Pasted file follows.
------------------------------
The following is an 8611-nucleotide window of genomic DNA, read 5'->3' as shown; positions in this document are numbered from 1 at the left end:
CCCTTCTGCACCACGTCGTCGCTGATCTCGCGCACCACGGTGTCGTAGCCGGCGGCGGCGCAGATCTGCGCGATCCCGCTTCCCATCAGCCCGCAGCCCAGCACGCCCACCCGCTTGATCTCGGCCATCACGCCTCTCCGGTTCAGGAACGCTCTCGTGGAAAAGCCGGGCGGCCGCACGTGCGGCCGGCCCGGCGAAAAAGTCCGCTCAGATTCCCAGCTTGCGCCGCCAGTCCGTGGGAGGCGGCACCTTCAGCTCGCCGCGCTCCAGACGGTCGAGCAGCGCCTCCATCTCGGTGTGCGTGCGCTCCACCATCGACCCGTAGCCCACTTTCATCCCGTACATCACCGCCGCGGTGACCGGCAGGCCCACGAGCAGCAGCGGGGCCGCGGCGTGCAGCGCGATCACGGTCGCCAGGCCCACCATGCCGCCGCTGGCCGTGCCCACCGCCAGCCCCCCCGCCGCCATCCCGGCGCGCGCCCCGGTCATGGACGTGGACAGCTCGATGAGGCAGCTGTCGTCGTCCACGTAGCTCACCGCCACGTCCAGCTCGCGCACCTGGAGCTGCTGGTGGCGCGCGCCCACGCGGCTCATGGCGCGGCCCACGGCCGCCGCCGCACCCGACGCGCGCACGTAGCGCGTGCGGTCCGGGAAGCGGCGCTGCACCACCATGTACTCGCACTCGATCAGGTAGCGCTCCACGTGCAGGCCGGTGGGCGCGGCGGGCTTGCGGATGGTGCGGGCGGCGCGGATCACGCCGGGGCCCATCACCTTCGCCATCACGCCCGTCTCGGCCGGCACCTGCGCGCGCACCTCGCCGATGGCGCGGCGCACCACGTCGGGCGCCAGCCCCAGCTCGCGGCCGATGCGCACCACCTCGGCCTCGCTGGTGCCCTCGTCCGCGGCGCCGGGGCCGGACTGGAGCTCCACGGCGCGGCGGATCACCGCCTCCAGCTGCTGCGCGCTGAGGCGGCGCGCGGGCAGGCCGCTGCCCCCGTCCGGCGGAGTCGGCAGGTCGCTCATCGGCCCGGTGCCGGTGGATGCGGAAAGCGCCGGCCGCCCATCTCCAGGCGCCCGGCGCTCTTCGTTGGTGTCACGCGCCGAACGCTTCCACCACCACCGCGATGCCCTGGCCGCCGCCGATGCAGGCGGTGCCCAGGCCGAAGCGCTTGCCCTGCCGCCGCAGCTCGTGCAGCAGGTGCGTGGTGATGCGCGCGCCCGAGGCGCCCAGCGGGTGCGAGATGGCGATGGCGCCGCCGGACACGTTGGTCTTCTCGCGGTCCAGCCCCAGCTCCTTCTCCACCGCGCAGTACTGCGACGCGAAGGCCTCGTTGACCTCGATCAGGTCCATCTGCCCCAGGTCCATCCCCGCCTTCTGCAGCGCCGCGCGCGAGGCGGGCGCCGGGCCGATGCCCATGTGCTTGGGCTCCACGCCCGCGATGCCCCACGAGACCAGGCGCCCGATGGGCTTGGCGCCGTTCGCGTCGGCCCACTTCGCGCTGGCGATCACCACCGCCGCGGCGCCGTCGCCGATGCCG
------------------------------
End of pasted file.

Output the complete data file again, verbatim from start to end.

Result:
The following is an 8611-nucleotide window of genomic DNA, read 5'->3' as shown; positions in this document are numbered from 1 at the left end:
CCCTTCTGCACCACGTCGTCGCTGATCTCGCGCACCACGGTGTCGTAGCCGGCGGCGGCGCAGATCTGCGCGATCCCGCTTCCCATCAGCCCGCAGCCCAGCACGCCCACCCGCTTGATCTCGGCCATCACGCCTCTCCGGTTCAGGAACGCTCTCGTGGAAAAGCCGGGCGGCCGCACGTGCGGCCGGCCCGGCGAAAAAGTCCGCTCAGATTCCCAGCTTGCGCCGCCAGTCCGTGGGAGGCGGCACCTTCAGCTCGCCGCGCTCCAGACGGTCGAGCAGCGCCTCCATCTCGGTGTGCGTGCGCTCCACCATCGACCCGTAGCCCACTTTCATCCCGTACATCACCGCCGCGGTGACCGGCAGGCCCACGAGCAGCAGCGGGGCCGCGGCGTGCAGCGCGATCACGGTCGCCAGGCCCACCATGCCGCCGCTGGCCGTGCCCACCGCCAGCCCCCCCGCCGCCATCCCGGCGCGCGCCCCGGTCATGGACGTGGACAGCTCGATGAGGCAGCTGTCGTCGTCCACGTAGCTCACCGCCACGTCCAGCTCGCGCACCTGGAGCTGCTGGTGGCGCGCGCCCACGCGGCTCATGGCGCGGCCCACGGCCGCCGCCGCACCCGACGCGCGCACGTAGCGCGTGCGGTCCGGGAAGCGGCGCTGCACCACCATGTACTCGCACTCGATCAGGTAGCGCTCCACGTGCAGGCCGGTGGGCGCGGCGGGCTTGCGGATGGTGCGGGCGGCGCGGATCACGCCGGGGCCCATCACCTTCGCCATCACGCCCGTCTCGGCCGGCACCTGCGCGCGCACCTCGCCGATGGCGCGGCGCACCACGTCGGGCGCCAGCCCCAGCTCGCGGCCGATGCGCACCACCTCGGCCTCGCTGGTGCCCTCGTCCGCGGCGCCGGGGCCGGACTGGAGCTCCACGGCGCGGCGGATCACCGCCTCCAGCTGCTGCGCGCTGAGGCGGCGCGCGGGCAGGCCGCTGCCCCCGTCCGGCGGAGTCGGCAGGTCGCTCATCGGCCCGGTGCCGGTGGATGCGGAAAGCGCCGGCCGCCCATCTCCAGGCGCCCGGCGCTCTTCGTTGGTGTCACGCGCCGAACGCTTCCACCACCACCGCGATGCCCTGGCCGCCGCCGATGCAGGCGGTGCCCAGGCCGAAGCGCTTGCCCTGCCGCCGCAGCTCGTGCAGCAGGTGCGTGGTGATGCGCGCGCCCGAGGCGCCCAGCGGGTGCGAGATGGCGATGGCGCCGCCGGACACGTTGGTCTTCTCGCGGTCCAGCCCCAGCTCCTTCTCCACCGCGCAGTACTGCGACGCGAAGGCCTCGTTGACCTCGATCAGGTCCATCTGCCCCAGGTCCATCCCCGCCTTCTGCAGCGCCGCGCGCGAGGCGGGCGCCGGGCCGATGCCCATGTGCTTGGGCTCCACGCCCGCGATGCCCCACGAGACCAGGCGCCCGATGGGCTTGGCGCCGTTCGCGTCGGCCCACTTCGCGCTGGCGATCACCACCGCCGCGGCGCCGTCGCCGATGCCG